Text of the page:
2011-07-05 / Front Page

Fireworks delight hundreds in OOB

Special to the Journal Tribune

Fireworks explode over Old Orchard Beach Monday night in celebration of Independence Day. (Erin Sullivan/ Journal Tribune)

OLD ORCHARD BEACH — An early evening rainstorm wasn't enough to stop spectators from flocking to Old Orchard Beach Monday night for the annual Fourth of July fireworks display.

Crowds of people filled the town square and lined the streets downtown to get a good view of the show. While many chose to watch the fireworks from a distance in Memorial Park, hundreds braved the square and the beach itself to watch the show up close.

Those who were working down at the beach, many of whom were sporting festive red, white and blue items of clothing, were kept busy throughout the night. Almost all were rewarded with a brief break from the crowds during the fireworks display itself, which began promptly at 9:45 p.m.

The fireworks were noticeably longer than the usual Thursday night displays, with a grand finale that had nearly everyone in downtown Old Orchard cheering.

The flashy display was the culmination of Fourth of July weekend festivities at the beachside town that included a sandcastle contest, a bicycle decorating contest and a parade. Earlier in the evening, the Ocean Park Association marked its 15th year of sponsoring Independence Day dancing in the street.

The event began at 7:30 p.m., the crowd seeming to grow every minute until the entire street in front of the Soda Fountain was packed with people eager to dance.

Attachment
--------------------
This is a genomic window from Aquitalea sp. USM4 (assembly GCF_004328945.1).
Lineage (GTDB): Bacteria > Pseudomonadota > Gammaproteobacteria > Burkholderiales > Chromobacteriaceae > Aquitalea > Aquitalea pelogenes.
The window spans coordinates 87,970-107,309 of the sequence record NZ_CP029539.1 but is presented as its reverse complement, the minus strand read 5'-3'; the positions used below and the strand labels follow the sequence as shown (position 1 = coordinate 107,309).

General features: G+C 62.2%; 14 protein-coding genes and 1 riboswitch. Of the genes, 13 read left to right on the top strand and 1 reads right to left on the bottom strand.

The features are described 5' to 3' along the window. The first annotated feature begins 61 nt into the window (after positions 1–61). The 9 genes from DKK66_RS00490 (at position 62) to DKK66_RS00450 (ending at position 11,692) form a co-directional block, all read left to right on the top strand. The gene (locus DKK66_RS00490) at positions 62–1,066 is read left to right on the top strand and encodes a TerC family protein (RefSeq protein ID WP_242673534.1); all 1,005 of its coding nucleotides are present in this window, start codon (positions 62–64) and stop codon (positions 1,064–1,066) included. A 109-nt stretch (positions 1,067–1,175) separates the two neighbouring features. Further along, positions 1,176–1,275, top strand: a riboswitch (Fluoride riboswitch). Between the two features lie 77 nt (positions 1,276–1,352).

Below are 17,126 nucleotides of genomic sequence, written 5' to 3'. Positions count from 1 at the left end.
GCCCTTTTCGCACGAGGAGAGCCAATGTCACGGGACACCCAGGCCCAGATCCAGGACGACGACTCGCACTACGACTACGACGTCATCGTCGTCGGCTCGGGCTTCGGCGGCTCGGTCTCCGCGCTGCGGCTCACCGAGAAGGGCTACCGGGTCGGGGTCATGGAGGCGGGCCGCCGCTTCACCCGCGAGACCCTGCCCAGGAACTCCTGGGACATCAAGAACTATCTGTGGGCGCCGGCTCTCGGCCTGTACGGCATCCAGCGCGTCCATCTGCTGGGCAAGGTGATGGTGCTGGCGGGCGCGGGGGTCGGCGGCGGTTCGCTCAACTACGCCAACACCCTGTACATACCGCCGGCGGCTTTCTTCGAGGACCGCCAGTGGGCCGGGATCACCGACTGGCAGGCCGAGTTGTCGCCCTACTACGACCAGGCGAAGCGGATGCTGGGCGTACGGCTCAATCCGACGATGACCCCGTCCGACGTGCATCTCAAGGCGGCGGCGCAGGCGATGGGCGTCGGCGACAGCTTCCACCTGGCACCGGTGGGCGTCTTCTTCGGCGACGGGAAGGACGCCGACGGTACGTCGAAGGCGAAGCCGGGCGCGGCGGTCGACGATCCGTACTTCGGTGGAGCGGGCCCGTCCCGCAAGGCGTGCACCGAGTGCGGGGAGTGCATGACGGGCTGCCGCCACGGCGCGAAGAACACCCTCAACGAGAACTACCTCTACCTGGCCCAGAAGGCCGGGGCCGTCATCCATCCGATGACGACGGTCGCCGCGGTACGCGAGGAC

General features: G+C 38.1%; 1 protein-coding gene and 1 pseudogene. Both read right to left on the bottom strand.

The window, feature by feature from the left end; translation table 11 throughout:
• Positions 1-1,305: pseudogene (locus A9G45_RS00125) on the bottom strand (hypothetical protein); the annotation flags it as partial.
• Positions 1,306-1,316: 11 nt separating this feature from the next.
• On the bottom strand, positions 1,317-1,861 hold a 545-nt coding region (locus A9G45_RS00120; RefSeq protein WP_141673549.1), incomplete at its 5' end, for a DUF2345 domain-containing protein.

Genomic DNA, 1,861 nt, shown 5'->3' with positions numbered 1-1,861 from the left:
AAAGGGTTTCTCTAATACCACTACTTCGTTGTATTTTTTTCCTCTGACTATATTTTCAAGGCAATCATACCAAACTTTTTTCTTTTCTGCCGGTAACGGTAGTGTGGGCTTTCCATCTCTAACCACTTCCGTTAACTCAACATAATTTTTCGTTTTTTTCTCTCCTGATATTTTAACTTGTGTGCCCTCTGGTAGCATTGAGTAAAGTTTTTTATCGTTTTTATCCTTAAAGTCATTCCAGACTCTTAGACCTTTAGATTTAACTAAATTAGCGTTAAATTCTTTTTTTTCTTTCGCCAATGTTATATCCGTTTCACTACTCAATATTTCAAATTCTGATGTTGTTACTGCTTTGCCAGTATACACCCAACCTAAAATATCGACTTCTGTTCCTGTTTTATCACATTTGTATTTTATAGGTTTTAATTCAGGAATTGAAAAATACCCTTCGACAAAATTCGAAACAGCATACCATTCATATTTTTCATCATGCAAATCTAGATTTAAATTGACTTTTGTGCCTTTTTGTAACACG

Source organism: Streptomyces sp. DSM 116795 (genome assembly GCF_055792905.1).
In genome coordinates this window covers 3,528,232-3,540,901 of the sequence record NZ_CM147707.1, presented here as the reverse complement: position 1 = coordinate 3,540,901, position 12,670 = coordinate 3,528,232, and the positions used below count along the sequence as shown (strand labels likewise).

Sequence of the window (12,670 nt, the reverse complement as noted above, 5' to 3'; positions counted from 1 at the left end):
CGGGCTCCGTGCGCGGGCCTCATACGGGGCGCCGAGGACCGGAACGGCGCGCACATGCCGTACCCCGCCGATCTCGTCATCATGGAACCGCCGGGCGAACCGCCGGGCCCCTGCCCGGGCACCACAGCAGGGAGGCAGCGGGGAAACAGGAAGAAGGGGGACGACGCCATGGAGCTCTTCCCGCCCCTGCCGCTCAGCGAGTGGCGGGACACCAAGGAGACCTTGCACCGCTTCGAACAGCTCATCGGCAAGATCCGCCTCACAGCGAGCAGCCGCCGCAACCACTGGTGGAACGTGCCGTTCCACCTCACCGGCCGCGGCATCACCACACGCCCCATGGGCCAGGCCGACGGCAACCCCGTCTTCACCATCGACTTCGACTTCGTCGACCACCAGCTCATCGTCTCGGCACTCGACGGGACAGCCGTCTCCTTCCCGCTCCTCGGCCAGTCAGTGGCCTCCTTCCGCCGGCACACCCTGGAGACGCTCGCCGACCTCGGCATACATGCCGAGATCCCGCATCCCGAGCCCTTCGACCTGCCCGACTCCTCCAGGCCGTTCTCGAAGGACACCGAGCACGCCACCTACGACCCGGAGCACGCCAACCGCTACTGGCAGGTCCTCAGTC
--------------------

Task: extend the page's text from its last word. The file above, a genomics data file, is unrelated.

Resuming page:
Under the cheerful direction of Ray Hilton, who began the night expertly dancing with his own partner, Eleanor Pickett, crowds of people were talked through multiple forms of dancing. Types of dances taught included more recent additions like the cha-cha slide, YMCA and the chicken dance, while the classic staples of line dancing and square dancing were featured heavily. While some chose to sit on the sidelines and watch rather than join in, there was no shortage of people literally dancing in the street.

According to Pickett, who has done this event for years, the dancing always seems to draw a great crowd.

“This is a good group,” stated Pickett, gesturing to the large circle of people in front of her. “They're so cooperative; they really want to dance.”

Dancers ranged in age from the older crowd to infants, whose mothers and fathers carried and spun them and moved their feet to the music.

— Erin Sullivan is an intern with the Journal Tribune and a student at Assumption College.

Return to top